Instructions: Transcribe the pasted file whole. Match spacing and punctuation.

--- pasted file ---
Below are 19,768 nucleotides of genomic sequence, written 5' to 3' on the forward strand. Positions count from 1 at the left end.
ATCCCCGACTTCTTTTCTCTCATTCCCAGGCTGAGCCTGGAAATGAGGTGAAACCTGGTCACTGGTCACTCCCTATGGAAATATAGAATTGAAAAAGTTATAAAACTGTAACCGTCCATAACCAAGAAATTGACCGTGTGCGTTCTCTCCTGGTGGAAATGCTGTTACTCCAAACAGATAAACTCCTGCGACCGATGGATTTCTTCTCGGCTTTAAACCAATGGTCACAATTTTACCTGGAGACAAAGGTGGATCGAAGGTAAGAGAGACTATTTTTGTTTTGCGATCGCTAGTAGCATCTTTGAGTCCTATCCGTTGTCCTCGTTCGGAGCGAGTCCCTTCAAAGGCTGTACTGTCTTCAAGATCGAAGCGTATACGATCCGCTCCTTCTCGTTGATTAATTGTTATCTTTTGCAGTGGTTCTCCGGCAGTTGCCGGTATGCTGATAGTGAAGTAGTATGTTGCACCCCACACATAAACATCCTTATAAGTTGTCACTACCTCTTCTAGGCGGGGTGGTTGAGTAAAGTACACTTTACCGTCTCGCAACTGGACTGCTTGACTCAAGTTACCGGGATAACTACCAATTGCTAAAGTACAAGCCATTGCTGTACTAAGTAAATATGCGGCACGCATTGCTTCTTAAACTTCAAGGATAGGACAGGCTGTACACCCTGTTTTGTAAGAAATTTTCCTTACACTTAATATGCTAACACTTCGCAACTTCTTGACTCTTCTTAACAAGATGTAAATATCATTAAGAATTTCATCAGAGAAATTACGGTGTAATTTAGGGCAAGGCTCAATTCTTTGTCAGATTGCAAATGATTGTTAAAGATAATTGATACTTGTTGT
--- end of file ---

Below are 19,768 nucleotides of genomic sequence, written 5' to 3' on the forward strand. Positions count from 1 at the left end.
ATCCCCGACTTCTTTTCTCTCATTCCCAGGCTGAGCCTGGAAATGAGGTGAAACCTGGTCACTGGTCACTCCCTATGGAAATATAGAATTGAAAAAGTTATAAAACTGTAACCGTCCATAACCAAGAAATTGACCGTGTGCGTTCTCTCCTGGTGGAAATGCTGTTACTCCAAACAGATAAACTCCTGCGACCGATGGATTTCTTCTCGGCTTTAAACCAATGGTCACAATTTTACCTGGAGACAAAGGTGGATCGAAGGTAAGAGAGACTATTTTTGTTTTGCGATCGCTAGTAGCATCTTTGAGTCCTATCCGTTGTCCTCGTTCGGAGCGAGTCCCTTCAAAGGCTGTACTGTCTTCAAGATCGAAGCGTATACGATCCGCTCCTTCTCGTTGATTAATTGTTATCTTTTGCAGTGGTTCTCCGGCAGTTGCCGGTATGCTGATAGTGAAGTAGTATGTTGCACCCCACACATAAACATCCTTATAAGTTGTCACTACCTCTTCTAGGCGGGGTGGTTGAGTAAAGTACACTTTACCGTCTCGCAACTGGACTGCTTGACTCAAGTTACCGGGATAACTACCAATTGCTAAAGTACAAGCCATTGCTGTACTAAGTAAATATGCGGCACGCATTGCTTCTTAAACTTCAAGGATAGGACAGGCTGTACACCCTGTTTTGTAAGAAATTTTCCTTACACTTAATATGCTAACACTTCGCAACTTCTTGACTCTTCTTAACAAGATGTAAATATCATTAAGAATTTCATCAGAGAAATTACGGTGTAATTTAGGGCAAGGCTCAATTCTTTGTCAGATTGCAAATGATTGTTAAAGATAATTGATACTTGTTGT